Unlike a painting or a sculpture, a Seven is not meant to be stationary. It’s functional art. A Seven is meant to go.
Anyone who has purchased a Seven knows that the first step involves answering questions. Questions about how you ride and where you ride. Questions about your current riding habits and about your future goals. Then measurements are taken from you and your current bike. After signing off on the paperwork, there’s a wait. Until that magical moment when you and your Seven are united, what exactly happens?
Recently, some of our employees were able to visit Seven Cycles at their home in Watertown, Massachusetts. Higher Gear wants to give you a peak behind the curtain where all the magic takes place…
From the outside, the building is understated and inconspicuous. The interior is just as quiet as the outside. Where are the light machines, the smoke and mirrors? In this house of wonder, this house of magic, there isn’t even music.
Upon entering, the first thing you experience is the quiet hum of people working away at their desks. On the way to the factory – which occupies 9,000 square feet of Seven’s total 15,000 square feet (the rest is 4,000 square feet of office space and then space for employees – lockers, a break room, bike parking, etc.) – you walk through a display of Seven jerseys hanging on a wall and some of Seven’s first bikes. You’re asked to don a pair of safety glasses before the factory door is opened to – tada! – Seven employees hard at work. Hmm.
Still no smoke, no light display, no music. But there is definitely magic. It’s just a little more subtle – and a lot more real – than Oz.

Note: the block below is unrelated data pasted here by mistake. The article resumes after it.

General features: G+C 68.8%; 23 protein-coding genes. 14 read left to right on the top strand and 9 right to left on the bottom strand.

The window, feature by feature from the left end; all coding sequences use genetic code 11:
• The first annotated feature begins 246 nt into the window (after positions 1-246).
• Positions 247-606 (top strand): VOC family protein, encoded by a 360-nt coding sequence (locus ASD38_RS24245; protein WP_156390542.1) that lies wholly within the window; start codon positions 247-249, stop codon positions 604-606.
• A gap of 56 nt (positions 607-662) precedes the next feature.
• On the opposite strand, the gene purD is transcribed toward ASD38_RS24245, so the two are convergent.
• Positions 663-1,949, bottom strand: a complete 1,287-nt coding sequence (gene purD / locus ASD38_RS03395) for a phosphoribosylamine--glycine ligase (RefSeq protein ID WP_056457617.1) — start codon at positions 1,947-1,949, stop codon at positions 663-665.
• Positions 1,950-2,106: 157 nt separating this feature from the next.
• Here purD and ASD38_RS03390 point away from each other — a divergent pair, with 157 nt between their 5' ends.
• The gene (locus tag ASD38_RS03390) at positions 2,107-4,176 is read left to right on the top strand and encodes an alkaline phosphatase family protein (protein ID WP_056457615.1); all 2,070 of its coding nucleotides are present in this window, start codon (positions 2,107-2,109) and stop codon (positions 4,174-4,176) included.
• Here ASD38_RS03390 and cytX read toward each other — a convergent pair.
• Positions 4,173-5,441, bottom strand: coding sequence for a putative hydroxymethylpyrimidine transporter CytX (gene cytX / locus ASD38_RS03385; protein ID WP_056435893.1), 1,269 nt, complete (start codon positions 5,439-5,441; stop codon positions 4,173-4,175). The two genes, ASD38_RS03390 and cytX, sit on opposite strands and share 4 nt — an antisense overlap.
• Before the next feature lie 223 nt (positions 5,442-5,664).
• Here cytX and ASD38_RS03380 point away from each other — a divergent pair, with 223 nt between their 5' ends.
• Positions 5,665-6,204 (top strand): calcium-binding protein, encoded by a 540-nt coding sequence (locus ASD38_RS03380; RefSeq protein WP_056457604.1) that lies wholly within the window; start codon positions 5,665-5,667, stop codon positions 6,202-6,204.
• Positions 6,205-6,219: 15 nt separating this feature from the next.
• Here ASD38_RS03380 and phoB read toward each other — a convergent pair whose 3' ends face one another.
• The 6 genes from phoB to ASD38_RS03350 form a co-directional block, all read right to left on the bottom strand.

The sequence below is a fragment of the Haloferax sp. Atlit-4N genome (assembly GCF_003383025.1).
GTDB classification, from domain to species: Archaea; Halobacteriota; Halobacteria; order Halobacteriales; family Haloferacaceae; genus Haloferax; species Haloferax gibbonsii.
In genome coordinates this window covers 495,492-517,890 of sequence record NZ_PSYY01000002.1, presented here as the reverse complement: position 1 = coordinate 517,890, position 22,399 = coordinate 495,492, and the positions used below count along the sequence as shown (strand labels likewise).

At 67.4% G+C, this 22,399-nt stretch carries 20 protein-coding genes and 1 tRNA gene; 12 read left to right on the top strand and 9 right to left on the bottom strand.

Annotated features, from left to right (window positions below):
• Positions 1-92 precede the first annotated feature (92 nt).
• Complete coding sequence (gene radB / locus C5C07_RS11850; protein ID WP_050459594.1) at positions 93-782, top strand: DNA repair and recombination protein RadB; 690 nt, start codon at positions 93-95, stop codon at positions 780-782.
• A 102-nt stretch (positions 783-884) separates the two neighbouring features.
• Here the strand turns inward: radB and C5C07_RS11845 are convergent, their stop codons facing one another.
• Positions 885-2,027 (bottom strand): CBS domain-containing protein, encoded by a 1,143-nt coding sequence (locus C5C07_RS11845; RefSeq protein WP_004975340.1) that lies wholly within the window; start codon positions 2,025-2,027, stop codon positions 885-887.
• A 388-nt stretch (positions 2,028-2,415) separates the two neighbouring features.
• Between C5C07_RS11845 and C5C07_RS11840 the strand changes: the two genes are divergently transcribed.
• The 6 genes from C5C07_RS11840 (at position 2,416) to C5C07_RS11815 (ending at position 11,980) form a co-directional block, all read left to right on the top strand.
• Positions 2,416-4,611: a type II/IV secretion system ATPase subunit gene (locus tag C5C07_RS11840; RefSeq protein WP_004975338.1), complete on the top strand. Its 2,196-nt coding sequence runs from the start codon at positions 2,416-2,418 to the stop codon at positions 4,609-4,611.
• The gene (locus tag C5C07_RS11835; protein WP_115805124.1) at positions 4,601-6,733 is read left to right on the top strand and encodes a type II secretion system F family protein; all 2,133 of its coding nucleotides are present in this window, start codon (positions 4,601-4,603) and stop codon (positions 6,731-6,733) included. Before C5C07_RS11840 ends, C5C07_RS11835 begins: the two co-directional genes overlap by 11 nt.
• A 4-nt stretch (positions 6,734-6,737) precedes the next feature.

When asked what stood out most about his visit to Seven, Fredo responded, “Everything is cool there.”
That said, what impressed Fredo most about Seven is that they choose to do everything – everything – by hand. Nothing is computerized.* Relying on manual calculations allows Seven to make adjustments on the fly. For bikes that look like objects of art, that look highly mechanized, they are made by hand, each and every one of them.
While Seven is known for their custom bicycle frames, which make up 95% of the frames they ship, Seven Cycles does offer stock frames in more than 200 sizes. Each of those, too, is built by hand and built-to-order.
Seven has modeled its process after the Toyota Production System. It’s a clean process of “just-in-time manufacturing.” The “continuous process flow” is designed to eliminate waste and error.
They describe the “tortoise versus hare” approach in terms that off-road cyclists can comprehend: descending downhill requires a finesse. It’s not about going fast, it’s about finding the right line to prevent snags and to come out on the other end with a beautiful outcome.
Each bike is personal. Beyond the dimensions. Beyond the materials. Well before the customized paint and decals. Tubes are sized, cut and bent to meet the specific riding demands of a rider – so that not only the lengths of tubes are custom but also the widths and angles.
Each bike has a name. So a bike (even before it’s a bike) isn’t known by its frame model or an order number. Instead, each bike is known by its rider’s name. It’s YOUR bike, even before it’s a bike.
That said, every bike begins the same way on the factory floor – as an empty box. Inside the box, one person will add the materials that will be used to become the finished product.
The first step in building the bike, once the specs are decided, is choosing the tubeset. The tubeset is chosen based on the rider’s style of riding, build and preferences. Once the tubeset is chosen, the manufacturing can begin. The tubing is prepped. Small parts are chosen accordingly and then the tubeset goes on to machining.